The Ramapoughs are struggling with health issues that include various cancers that have claimed the lives of children and adults. There are learning disabilities amongst its children that are credited to high levels of lead found in the ground. 23% of the Ramapough teenagers do not finish high school. While the drop out rate may not be related directly to the toxins, it is a side affect that coincides with how they are treated. They are teased in school for being who they are. They suffer from ailments such as asthma and skin rashes that lead to low attendance. The dumping of lead in their backyard did not help.
Whatever the Ramapoughs are, they were a community that was mistreated and misunderstood. This Indian tribe lived their life within their boundaries, working to support their simple lifestyle. Along came the Ford Motor Company, which decided these people were not worthy of that. The tribe is being broken up as the children are abandoning their heritage and looking to escape their fate by relocating to other areas. In an old movie, Casablanca, there is a line that goes, “human life is cheap." It is never truer than the way Ford mistreated their neighbors and the state of New Jersey.
After viewing the five part series entitled "Toxic Legacy" I made a frightening discovery. It did not take me very long to notice my familiar stomping grounds in the woods behind the Sheraton Hotel and Sharp headquarters building in Mahwah, New Jersey. I had been told in my adolescence that it was at one time the site of a massive Ford plant. My cousins and I would go on short adventures in the woodlands behind the plant. For a kid, it’s a playground. There are lots of overgrown trails, deteriorating structures like bridges and rail tracks, and of course a multitude of bike ramps. Another vivid memory that stuck with me about that place was the color and texture of the dirt in particular areas. Only now, since reading "Toxic Legacy," I have realized that what puzzled me years ago was actually not dirt. It was paint sludge. And if I recall correctly, it was all over the area.
Being too young to understand the implications of it all, the place remained a playground for my brothers, cousins, friends, and me until high school ended. Now that I can comprehend the history of the zone, I wish I could forget everything I had just learned and remain ignorant of it. "Toxic Legacy" showcases the effects the chemicals in the sludge, lacquer, and thinners that were dumped so carelessly around communities in northern New Jersey. Many who have been exposed to the dumping have been diagnoses with serious illnesses. Cancer, Lymphoma, skin and lung conditions, nosebleeds, are just a few of the know side effects of having a close proximity to the toxic material. The pictures and videos are heartbreaking; people who unknowingly accepted the sludge into their community as a way of life are now poisoned by their surroundings until a serious cleanup is made. And the report claims that there had been several clean ups yet locals still find dump sites.
I wonder about my playground. Has that spot already been labeled as cleaned up? As stated earlier, I was not even aware of the history of the dumping nor did I have any reason to look for anything peculiar in that area, yet I did notice the discoloration of paint sludge and dirt enough that it stayed with me. So now I am faced with another dilemma, one that is getting the better of my curiosity. When all this snow melts I think I am going to take a leisurely stroll down the road, through the trails, over the busted bridges and into my old playground. I do not know what I expect to find. An overgrown and broken down bike circuit with no signs of pain sludge perhaps. Or maybe there will be pockets of it all over. It’s hard to say. I just hope the snow melts very slowly this year.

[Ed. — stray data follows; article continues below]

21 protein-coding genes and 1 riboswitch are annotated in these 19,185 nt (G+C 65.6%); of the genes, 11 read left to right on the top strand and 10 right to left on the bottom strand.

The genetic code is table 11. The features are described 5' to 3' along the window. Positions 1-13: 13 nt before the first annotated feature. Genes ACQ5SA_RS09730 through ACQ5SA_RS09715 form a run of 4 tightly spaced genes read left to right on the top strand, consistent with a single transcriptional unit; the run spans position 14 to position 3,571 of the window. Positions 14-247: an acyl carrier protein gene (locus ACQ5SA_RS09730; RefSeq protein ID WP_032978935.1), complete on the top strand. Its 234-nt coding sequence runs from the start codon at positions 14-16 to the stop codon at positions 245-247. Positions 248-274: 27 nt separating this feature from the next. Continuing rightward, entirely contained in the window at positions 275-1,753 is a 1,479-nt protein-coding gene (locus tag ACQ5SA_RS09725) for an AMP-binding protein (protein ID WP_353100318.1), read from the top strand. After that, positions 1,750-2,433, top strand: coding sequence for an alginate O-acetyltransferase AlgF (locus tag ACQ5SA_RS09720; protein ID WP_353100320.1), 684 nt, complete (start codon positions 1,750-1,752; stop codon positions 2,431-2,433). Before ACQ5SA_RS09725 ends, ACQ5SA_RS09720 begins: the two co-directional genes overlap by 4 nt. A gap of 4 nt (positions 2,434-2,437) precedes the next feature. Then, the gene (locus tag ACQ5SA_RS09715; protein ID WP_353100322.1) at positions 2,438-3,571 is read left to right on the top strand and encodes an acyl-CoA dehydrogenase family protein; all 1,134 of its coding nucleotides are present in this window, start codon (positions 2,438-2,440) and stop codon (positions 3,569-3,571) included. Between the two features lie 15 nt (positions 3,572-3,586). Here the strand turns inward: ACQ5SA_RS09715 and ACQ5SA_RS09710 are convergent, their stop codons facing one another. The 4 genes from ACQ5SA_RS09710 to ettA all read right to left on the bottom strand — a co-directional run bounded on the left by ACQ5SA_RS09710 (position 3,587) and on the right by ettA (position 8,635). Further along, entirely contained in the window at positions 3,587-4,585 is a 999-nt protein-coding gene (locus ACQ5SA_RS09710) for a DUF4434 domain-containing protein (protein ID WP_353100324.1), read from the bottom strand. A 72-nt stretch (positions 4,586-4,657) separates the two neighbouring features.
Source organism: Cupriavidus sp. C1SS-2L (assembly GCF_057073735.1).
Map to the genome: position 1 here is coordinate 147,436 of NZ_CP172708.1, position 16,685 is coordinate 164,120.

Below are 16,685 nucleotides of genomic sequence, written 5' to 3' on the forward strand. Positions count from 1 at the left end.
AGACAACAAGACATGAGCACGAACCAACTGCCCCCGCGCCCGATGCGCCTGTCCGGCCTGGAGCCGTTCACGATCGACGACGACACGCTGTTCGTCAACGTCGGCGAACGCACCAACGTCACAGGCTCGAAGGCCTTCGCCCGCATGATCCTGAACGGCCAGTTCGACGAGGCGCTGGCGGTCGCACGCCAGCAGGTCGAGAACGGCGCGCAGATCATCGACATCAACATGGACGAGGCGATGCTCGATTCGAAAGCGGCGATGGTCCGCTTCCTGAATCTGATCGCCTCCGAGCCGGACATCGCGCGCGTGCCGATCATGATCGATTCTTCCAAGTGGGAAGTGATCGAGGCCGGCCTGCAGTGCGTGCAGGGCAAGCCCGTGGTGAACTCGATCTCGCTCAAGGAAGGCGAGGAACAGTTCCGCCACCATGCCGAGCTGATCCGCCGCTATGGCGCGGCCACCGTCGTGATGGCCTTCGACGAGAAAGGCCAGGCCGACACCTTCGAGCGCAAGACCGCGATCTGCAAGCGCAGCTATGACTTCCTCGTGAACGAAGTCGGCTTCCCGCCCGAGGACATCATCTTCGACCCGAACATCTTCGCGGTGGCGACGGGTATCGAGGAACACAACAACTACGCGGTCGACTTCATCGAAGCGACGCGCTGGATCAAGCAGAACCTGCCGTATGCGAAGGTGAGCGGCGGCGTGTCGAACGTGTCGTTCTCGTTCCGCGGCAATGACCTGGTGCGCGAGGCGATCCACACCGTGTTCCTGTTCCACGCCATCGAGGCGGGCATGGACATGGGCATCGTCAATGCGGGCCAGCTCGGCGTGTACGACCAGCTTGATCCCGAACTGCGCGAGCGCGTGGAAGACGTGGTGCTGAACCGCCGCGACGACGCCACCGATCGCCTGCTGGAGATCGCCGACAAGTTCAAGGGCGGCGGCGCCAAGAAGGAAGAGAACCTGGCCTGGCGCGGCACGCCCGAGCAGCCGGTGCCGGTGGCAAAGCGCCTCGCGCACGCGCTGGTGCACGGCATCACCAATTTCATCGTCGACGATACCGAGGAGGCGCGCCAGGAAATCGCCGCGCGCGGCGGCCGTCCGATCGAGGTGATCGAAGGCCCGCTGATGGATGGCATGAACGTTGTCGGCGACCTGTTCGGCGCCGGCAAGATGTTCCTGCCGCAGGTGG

It’s an unfortunate truth, but our society has been marked by environmental pollution. Between the crude oil choking our ocean, and the apocalyptic levels of plastics building up worldwide, pollution on a massive environmental level is no longer a line in the sand waiting to be crossed. Fords “Toxic legacy”, as shocking as it is, is merely a speck of sand in a beach covered with used syringes.
It’s a story that sounds all too familiar. A powerful industrial company creates an unwanted byproduct and disposes of it by questionable means. Sometimes they’ll dump it in the waterways, God forbid you go swimming in the Passaic River; other times they will just buried it. In this case, the Ford Motor Company chose the latter. They buried untold amounts of highly toxic paint sludge deep down in the Ramapo Mountains. This sludge has since worked its way back up to the topsoil, providing residents with more than their fair share of illness and heartbreak.
The residents of the area, The Ramapoughs, are the descendents of Dutch settlers, freed slaves, and the Leni-Lenape Indians. They have a long history in the area, dating back before the founding of New Jersey. The group is as much a part of the environment as is the majestic red tailed hawk that patrols the region’s rocky skylines. In truth, it is the Ramapoughs that make this story so endearing.
However, the Ramapoughs aren’t the only ones at risk. In truth it’s all of Bergen County that has cause to worry. The pollution that chokes the veins of the mountain has more than likely seeped into the countless underground waterways that litter the region and its surroundings areas. These waterways feed directly into the major watersheds that quench the thirst of Northern New Jersey. Not only do these pollutants seep in threw the groundwater, but many local flood zones are covered in the highly toxic Ford sludge. Run off water from storms and melting snow wash over these pollutants, carrying the toxins wherever the currents may take it.